A new year is a chance for change; a chance for redemption, improvement and resolution.
In fantasy hockey terms, the new year is a chance to turnaround a woeful season of statistics so far. We've identified three forwards who were early-round picks this season in fantasy drafts, but who have fallen well shy of those lofty expectations.
After having a look at both sides of the coin, we'll offer up our thoughts on whether you should buy, sell or hold.
On pace for only 18 goals, Parise is on pace for his lowest full season point total since his rookie campaign in 2005-06. While injuries have certainly taken a little pep out of his step at the age of 32, Parise can still close in the offensive zone with the best of them when he's on his game. However, his current ESPN Player Rater ranking is 194th, right behind Anders Lee, Michael Frolik and Tanner Pearson. That is to say, he hasn't been getting the job done for fantasy owners this season. Parise had just his third multi-point game of the season on Thursday, showing some signs of life that he has left us sorely wanting.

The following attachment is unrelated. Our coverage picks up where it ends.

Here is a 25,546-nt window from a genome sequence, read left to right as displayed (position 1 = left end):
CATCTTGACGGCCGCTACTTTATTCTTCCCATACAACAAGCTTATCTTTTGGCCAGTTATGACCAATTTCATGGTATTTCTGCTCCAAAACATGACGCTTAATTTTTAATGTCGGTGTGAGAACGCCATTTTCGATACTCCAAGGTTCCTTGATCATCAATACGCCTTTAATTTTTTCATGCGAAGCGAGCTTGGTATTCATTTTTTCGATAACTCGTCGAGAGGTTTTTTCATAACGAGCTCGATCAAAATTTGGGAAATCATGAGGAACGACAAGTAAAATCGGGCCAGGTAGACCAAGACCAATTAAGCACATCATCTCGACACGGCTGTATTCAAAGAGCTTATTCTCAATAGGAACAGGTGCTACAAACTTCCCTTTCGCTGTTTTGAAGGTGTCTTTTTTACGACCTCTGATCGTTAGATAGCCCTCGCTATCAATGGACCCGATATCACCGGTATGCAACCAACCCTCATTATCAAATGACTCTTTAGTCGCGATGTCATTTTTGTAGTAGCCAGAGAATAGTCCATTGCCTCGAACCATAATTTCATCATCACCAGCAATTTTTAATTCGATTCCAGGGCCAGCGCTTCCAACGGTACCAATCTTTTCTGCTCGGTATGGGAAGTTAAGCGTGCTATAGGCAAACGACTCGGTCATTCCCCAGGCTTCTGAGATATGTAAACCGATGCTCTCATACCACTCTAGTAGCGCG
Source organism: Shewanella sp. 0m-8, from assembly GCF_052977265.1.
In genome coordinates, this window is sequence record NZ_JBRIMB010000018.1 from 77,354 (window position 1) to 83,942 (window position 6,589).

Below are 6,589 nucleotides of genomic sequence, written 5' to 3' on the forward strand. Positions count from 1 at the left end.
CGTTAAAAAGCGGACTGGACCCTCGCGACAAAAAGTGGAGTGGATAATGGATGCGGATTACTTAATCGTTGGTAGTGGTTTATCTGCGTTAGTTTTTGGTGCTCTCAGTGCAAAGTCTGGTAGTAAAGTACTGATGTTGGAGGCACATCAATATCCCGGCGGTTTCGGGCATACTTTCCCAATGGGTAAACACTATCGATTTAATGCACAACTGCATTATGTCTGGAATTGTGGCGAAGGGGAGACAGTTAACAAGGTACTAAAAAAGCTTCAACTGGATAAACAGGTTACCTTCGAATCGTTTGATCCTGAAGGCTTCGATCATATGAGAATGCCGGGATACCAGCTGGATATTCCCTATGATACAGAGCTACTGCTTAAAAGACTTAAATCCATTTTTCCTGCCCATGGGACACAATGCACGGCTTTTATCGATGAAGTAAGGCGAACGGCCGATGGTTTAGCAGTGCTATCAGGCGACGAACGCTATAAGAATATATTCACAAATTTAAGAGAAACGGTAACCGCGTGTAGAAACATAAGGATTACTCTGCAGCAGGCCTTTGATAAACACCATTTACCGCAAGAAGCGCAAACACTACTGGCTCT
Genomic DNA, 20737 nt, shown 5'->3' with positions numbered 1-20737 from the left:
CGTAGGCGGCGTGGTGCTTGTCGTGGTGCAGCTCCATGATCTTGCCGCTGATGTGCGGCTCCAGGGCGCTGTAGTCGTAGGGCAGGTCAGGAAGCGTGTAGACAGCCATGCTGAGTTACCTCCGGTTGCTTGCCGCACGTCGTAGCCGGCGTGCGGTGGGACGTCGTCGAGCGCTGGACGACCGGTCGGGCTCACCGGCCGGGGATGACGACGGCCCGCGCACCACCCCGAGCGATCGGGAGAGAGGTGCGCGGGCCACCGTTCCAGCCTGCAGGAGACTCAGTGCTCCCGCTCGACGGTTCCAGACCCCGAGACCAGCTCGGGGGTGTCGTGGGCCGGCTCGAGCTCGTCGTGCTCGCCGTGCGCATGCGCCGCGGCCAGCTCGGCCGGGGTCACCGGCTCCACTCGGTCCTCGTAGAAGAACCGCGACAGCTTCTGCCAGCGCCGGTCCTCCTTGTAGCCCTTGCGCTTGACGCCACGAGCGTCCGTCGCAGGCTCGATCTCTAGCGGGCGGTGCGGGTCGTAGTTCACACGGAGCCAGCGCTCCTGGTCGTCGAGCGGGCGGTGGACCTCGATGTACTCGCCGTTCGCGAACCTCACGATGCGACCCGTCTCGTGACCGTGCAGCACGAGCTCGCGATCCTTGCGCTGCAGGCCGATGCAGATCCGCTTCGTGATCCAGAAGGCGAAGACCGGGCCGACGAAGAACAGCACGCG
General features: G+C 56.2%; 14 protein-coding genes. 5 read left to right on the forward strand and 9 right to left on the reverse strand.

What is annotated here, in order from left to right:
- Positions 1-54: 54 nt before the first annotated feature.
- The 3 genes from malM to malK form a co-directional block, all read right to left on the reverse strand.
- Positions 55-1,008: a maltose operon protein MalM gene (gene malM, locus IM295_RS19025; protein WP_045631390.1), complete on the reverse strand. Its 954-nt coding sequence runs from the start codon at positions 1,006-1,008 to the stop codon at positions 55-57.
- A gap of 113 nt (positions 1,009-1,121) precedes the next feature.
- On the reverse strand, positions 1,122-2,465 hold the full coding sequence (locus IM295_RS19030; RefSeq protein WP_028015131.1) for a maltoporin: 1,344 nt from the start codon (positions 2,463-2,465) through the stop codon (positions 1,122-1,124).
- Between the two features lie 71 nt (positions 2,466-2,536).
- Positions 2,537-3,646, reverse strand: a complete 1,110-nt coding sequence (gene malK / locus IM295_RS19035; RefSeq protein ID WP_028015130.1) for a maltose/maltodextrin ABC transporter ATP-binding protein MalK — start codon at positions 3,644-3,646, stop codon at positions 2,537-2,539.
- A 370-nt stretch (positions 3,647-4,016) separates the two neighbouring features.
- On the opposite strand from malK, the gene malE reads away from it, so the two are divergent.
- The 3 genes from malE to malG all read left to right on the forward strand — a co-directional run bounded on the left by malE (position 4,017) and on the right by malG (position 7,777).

Why he should succeed: This depends on your definition of success. For Parise to meet his scoring pace from last season, he barely has to show any improvement at all. He's on pace for 47 points this season, but he only had 53 last season. His shots on goal numbers are trending toward the same ballpark as last season, too. If you only paid for Parise what he contributed last season, as the 90th overall player on the ESPN Player Rater, you should have no trouble getting what you paid for. That said, most fantasy owners were looking for more. The positives from Parise at this point are that his shooting percentage is well below his career average, and a regression to his career average should result in a few more goals; furthermore, coach Bruce Boudreau is continually relying on him in a prime offensive role.
Why he might fail: This Wild team is deep on offense, sporting a fourth line that could make scoring lines on some other NHL teams jealous. Between Eric Staal, Charlie Coyle, Mikko Koivu, Mikael Granlund as catalysts and a supporting cast of Jason Zucker, Erik Haula and Nino Niedderreiter, not to mention the presence of Jason Pominville and Chris Stewart, Minnesota has a vast array of weapons. If Parise doesn't turn his season around, it will likely be because of his ice time and role. He's already down a full minute from his average time on ice last season, and his lack of power-play success could lead to a reduced role there, too.